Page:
If you use the SMTP relay service to send Gmail through Google servers, you might get an email alert if we detect large amounts of spam coming from any of your registered user accounts, non-registered user accounts, or both. Non-registered user accounts either belong to your domain, or your domain name was presented in the HELO argument during SMTP relay.
After 24 hours, if a registered Gmail account is still sending spam, the account is suspended. You'll receive a second alert letting you know about the suspension. You can restore an account after the issue is resolved.
You’ll also receive a second alert if any non-registered user accounts are still sending spam after 24 hours. We recommend that you suspend these accounts until you determine the source of the spam and resolve the issue.
Why are my accounts sending relay spam?
Sometimes, user devices get infected with malware and send large amounts of spam. Devices configured as open relays can also be the cause of high spam volume. Find out more by investigating the source of the spam.
How can relay spam harm your legitimate mail?
Large amounts of spam can can damage the reputation of your domain, causing legitimate emails to get sent to the spam folder of the recipient or rejected. It can also cause you to hit your relay rate limits, resulting in delayed or failed mail delivery.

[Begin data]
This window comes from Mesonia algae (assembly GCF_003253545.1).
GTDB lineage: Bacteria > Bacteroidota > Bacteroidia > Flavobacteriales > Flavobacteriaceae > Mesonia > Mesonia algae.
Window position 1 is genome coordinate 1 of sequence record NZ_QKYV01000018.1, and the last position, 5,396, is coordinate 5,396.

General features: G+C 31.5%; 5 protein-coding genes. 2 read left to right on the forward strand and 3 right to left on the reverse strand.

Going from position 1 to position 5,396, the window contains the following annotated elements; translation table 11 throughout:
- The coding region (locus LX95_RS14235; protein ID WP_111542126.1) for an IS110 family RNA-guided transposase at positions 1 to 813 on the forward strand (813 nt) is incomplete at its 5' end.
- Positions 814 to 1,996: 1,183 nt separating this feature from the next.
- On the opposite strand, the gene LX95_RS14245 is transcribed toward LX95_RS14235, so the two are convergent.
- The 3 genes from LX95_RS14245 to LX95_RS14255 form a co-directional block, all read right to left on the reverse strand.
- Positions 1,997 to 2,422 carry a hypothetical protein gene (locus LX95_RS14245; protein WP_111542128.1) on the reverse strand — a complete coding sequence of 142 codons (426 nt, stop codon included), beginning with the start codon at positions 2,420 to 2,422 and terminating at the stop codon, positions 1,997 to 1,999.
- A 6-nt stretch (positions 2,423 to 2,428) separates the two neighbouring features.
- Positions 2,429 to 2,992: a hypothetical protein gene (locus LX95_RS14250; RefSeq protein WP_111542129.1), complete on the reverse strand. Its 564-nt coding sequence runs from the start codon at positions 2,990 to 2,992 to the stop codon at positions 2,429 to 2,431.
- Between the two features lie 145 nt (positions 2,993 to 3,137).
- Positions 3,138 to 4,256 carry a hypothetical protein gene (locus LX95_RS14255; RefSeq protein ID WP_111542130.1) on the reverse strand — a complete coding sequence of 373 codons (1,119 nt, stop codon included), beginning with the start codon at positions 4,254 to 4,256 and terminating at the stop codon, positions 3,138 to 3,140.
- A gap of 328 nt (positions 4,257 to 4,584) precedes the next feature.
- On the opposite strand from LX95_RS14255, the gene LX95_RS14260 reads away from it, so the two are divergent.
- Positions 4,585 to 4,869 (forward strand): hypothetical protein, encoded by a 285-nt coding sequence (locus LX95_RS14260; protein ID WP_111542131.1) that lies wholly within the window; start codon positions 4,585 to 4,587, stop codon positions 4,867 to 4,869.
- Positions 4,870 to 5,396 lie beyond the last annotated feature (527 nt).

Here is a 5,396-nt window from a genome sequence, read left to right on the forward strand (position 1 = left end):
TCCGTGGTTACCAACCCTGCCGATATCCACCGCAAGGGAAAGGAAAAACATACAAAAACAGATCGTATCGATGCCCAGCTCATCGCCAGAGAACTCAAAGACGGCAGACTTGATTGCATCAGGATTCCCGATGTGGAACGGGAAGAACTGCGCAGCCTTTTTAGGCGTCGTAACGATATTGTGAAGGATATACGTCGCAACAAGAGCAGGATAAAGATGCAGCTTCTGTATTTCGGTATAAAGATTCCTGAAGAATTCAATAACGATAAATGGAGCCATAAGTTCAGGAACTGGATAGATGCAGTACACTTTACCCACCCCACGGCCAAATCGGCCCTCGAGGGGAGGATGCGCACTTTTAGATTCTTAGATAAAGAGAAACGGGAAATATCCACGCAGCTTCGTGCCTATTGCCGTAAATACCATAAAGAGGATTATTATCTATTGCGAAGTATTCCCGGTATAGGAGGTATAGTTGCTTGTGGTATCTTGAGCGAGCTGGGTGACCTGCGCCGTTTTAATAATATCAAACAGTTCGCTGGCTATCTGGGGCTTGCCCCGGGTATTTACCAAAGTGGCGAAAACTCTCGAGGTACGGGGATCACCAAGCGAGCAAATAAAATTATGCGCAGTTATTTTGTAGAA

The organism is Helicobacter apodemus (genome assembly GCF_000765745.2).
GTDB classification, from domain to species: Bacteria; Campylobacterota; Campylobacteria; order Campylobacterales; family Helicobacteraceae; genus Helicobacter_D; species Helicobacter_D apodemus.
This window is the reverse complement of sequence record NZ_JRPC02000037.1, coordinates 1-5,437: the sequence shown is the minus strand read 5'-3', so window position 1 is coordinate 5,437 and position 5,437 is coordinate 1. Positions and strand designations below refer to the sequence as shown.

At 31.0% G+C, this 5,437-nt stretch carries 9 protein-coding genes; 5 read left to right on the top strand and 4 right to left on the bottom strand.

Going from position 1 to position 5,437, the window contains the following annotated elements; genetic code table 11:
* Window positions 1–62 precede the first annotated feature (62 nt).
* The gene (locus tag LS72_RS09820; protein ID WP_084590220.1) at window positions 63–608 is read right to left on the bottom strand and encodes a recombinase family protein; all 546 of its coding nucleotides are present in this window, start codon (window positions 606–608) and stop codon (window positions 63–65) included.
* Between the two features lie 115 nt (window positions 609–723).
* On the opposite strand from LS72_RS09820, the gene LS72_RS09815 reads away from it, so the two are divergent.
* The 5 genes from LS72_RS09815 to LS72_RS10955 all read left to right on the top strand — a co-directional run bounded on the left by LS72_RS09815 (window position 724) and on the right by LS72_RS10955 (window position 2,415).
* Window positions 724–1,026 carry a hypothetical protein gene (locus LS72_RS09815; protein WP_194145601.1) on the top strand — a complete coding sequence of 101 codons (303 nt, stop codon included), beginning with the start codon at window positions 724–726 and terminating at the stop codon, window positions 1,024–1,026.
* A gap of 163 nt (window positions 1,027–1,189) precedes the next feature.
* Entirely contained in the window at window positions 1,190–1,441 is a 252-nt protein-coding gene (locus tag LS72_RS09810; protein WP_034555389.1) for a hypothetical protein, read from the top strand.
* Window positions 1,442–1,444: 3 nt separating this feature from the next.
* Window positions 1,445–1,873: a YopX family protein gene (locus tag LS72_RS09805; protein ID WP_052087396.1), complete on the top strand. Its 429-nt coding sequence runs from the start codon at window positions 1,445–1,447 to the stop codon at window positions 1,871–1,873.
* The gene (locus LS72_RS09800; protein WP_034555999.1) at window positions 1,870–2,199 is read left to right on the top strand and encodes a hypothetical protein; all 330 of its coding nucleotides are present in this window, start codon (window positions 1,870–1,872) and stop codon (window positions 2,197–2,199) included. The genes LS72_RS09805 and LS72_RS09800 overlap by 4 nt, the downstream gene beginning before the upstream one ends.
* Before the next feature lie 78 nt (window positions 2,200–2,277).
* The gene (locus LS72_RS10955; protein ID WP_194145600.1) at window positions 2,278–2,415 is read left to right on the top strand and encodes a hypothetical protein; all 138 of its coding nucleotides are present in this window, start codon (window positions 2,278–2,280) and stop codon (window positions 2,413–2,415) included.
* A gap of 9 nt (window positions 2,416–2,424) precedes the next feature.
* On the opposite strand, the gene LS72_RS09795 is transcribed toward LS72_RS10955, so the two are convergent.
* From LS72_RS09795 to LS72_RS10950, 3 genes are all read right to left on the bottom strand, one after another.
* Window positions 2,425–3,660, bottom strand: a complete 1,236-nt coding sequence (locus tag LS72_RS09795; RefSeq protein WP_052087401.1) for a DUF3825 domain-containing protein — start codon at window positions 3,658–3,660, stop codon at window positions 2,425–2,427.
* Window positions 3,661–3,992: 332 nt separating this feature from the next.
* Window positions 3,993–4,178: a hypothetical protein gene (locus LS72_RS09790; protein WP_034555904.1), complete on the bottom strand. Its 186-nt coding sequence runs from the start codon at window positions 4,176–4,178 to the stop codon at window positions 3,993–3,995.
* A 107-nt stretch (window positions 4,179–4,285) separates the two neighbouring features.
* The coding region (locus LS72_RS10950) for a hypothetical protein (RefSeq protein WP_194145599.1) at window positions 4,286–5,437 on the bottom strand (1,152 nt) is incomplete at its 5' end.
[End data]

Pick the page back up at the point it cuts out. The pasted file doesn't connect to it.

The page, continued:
Why does Google suspend user accounts?
To help protect your domain reputation and keep your Gmail flow healthy, Google suspends accounts that continue to send large volumes of relay spam. Messages are still delivered to suspended accounts, but the user can’t sign in or send messages.
How do I identify and fix spam problems?
Review the sending patterns of the accounts listed in the alert email.
Understand user sending patterns
Use Email Log Search to see the quantity and types of messages relayed by the user. Put the relay IP in the Sender IP search field to search by the combination of sender and relay IP.
If you use Gmail for bulk sending, review Prevent mail to Gmail users from being blocked or sent to spam.
Investigate user devices
Investigate user devices based on the IPs listed in the Originating Device IP column.
The notification lists up to 10 of the IPs most recently used by the sender. If multiple IPs are listed, check device logs to determine which may be responsible for the high volume of spam, and scan it for potential viruses.
If the Originating IP is a private IP address, it's likely the internal address for a device on your network.